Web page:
As opposed to transition lenses, another option in colored lenses is a tint, which remains constant at all times. Tints are available on plastic as well as glass lenses and can be had in almost any color of the rainbow. Lighter, fashion tints are used primarily for cosmetic purposes to enhance a wearer's looks. Darker tints allow the wearer to use the lenses as sunglasses.
Typically, fashion tints are applied in light pink, brown or gray, while sunglasses are usually gray or brown. A tint can be solid, when the entire lens is the same color, or gradient, which is a gradual fade from dark to light, usually fading from the top down.
Other colors can be applied to lenses for different purposes:
Rose Tint: A rose tint is cosmetically appealing, soothing to the eyes, and seems to provide a degree of relief when the wearer is working in brightly lit offices. A rose tint if often recommended for computer use to help reduce eyestrain.
Yellow Tint: A yellow tint makes objects appear sharper. Yellow tints are sometimes marketed as "blue blockers". Yellow tints are good for overcast, hazy or foggy conditions and are a favorite among shooters, skiers, pilots and professional drivers.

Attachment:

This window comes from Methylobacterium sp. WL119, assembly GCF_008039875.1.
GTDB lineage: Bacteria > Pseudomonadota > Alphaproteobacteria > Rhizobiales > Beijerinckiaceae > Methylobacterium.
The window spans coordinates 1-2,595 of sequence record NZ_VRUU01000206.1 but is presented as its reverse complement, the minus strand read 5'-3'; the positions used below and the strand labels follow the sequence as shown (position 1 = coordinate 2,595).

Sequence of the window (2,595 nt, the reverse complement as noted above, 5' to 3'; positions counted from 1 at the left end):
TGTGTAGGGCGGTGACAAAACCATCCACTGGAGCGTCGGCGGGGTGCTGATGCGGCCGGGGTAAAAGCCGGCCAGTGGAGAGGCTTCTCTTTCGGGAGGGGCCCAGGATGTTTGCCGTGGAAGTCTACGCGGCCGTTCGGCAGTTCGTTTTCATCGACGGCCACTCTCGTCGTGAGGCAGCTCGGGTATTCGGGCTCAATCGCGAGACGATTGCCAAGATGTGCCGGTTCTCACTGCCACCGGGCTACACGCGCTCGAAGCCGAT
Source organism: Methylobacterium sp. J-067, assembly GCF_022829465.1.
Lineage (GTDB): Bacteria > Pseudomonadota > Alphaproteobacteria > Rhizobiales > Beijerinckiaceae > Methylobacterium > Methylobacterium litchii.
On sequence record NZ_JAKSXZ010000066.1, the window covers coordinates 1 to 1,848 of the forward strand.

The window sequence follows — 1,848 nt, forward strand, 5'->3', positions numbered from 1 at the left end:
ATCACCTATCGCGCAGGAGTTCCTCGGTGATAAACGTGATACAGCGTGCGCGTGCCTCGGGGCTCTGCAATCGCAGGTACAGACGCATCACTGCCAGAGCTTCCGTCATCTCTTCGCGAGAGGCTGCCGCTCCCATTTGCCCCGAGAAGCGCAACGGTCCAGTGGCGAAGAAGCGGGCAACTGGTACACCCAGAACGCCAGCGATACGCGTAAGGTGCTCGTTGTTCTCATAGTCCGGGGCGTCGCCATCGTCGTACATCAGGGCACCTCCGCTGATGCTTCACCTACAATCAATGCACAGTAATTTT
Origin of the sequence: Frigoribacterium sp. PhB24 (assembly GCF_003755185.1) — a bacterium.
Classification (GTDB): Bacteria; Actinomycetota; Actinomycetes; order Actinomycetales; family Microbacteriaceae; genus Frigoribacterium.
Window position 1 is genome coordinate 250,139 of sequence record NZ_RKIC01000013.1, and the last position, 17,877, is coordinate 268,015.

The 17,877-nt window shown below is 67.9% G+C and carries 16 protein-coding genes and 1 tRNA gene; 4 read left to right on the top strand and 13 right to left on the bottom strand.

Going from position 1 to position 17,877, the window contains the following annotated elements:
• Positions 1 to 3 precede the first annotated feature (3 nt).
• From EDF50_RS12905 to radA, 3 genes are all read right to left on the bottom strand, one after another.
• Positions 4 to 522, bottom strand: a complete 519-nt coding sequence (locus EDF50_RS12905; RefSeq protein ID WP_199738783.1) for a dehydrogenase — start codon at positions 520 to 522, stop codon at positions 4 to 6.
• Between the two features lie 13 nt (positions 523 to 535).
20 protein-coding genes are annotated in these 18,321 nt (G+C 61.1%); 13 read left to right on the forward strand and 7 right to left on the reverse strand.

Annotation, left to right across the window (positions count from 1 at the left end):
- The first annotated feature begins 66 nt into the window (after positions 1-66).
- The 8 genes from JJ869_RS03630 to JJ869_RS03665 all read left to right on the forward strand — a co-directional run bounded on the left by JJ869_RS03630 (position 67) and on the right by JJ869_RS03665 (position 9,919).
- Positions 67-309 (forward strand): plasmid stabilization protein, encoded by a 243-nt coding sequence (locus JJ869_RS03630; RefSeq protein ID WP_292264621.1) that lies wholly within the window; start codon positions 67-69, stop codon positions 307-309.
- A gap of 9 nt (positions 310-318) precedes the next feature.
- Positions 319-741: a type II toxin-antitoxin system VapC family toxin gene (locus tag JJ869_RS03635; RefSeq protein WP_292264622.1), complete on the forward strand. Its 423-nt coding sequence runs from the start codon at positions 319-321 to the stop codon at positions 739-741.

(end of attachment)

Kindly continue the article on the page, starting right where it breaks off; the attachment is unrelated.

Brown Tint: Brown and amber tints work well in variable light conditions and provide enhanced contrast and depth peception. Brown lenses are good general purpose lenses.
Green Tint: Green tints offer the highest contrast and greatest visual acuity of any tint.
Grey Tint: Grey tints are often referred to as "true color" tints. Grey tints do not distort color. They are a good choice for general purpose use. Grey is also an excellent choice for computer use, and is recommended for black and white screens.
Blue Tint: Lighter shades of blue are popular fashion tints. Blue is an excellent choice for computer use, and is recommended for amber screens.
Purple or Violet Tint: Purple is a balanced color, providing natural color detection while shading the eye. This is an excellent choice for computer use, and is recommended for use with green screens.